What to Do With Post-op Time

“You need to let the little things that would ordinarily bore you suddenly thrill you.” ~ Andy Warhol

Photo by Kaboompics .com on Pexels.com

Having to rest post-operatively is not an easy thing for me. Considering I was doing heel pumps from the time I left the recovery room (still sedated) to my hospital room, movement has always been important to me. While I can sit and savor silence and solitude and rest . . . when forced on me, I detest it.

So what do you do to pass the time after a knee replacement? Certainly not by lying about wrapped in bandages and ice packs waiting for the pain to subside. Movement is key to a quick recovery. The night after surgery I was home, strolling down the alley and back with my walker. I’ve been up and down the stairs multiple times each day, in and out of the continuous passive motion machine for 2 hours at a time which straightens and bends my leg to set degrees. I’ve showered and done laundry and cooked and chosen my own rehab path – – continuous cooling at night while sleeping, compression and movement during the day.

What is with these PT exercises they expect me to do? Who lies flat in bed and raises their leg straight up, especially two days after having the quadricep tendon sliced in two? How about we bend the knee while standing in a more natural position, rather than fighting gravity to raise it? Honestly, it’s not my first rodeo on total knees. I had the first one done 3 years ago and I can bend it just fine. Marching while holding to the walker is a more natural movement that allows the leg to bend automatically as it’s lifted.

While I don’t avoid movement, I can’t only do movement either. I have to take moments to rest. There are only so many books to be read and magazines to be perused. I’m not an avid fan of television or movies. I have my computer (obviously) and blogs with which I catch up, but those need not be done on a daily basis either.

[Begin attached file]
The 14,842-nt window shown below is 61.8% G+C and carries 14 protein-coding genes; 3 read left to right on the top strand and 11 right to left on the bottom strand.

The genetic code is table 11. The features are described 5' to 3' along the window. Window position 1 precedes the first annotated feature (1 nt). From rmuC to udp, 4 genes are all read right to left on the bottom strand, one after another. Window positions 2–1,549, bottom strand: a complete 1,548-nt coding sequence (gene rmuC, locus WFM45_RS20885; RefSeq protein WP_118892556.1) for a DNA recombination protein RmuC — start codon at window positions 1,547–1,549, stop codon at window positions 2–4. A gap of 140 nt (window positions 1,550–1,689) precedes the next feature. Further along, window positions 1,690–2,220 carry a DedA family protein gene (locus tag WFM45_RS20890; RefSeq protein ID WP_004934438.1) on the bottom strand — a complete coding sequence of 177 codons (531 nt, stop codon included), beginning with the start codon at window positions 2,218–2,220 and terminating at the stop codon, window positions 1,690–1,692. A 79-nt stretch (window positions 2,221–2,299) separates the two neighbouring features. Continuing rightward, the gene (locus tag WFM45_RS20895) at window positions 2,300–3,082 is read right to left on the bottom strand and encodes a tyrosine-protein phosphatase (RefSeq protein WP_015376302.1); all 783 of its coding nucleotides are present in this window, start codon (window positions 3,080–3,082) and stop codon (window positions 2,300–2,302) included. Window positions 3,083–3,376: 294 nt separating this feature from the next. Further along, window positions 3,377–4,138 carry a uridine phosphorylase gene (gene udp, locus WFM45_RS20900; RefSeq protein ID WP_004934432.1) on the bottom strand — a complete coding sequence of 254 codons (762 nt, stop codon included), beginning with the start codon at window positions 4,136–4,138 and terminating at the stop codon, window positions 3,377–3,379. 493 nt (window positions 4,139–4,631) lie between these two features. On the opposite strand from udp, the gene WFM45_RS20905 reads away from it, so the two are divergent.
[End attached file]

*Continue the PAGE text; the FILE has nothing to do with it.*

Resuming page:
Reading – I am a huge reader, both of physical books and those on my Kindle as well as audiobooks. Presently, I am reading several which is par for the course. Physically – What Did You Do in the War, Sister? Belgian Sisters in the Nazi Resistance. Audiobooks – The American Civil War from The Great Courses, The Invisible Woman (just finished) and Grandma Gatewood’s Walk. Kindle Books – Red Blanket (just finished), Atomic Habits – because who doesn’t need to make good habits, The Seven Day Switch (a modern take on the Freaky Friday tale). This last one has me chuckling out loud quite often – how many times have you looked at an acquaintance and thought to yourself “they have it soooo easy . . . “

Magazines – Taste of Home – you KNOW I love to cook, This Old House – I love working on old houses even more, and Simply Sewing – c’mon . . . I own three sewing machines and a serger.

Podcasts – depending on my mood, the podcast changes. Sewing With Threads, Not Your Average Runner, REAL AF with Andy Frisella, Coming Clean with Paige Hathaway, The Ed Mylett Show (I have to admit that while I enjoy listening, especially in the passive movement machine, I almost ALWAYS fall asleep – what can I say, Ed has a very relaxing voice.), and then there are the unsolved murders and true crime stories. The Thing About Pam is actually a dateline episode that captivated not only myself, but also my daughters leaving one, who had just finished middle school, to state, “Awwww c’mon . . .I could do better than that!”

Planning – We are a large family, with a lot going on. Between two jobs, three kids at home, a spouse, older kids, grandkids — it’s a lot to keep going. My all time favorite planner is customizable from Plum Paper. As with our calendar in the kitchen, I use a color-coded system to keep everyone and everything straight. I also like to jot down notes from events, things the kids have said, recipes, etc. Looking back at past journals brings some very poignant memories to the surface as well as remembering from where a recipe came or how the kids have grown and evolved into young adults.

What do you do when you’re forced to rest?

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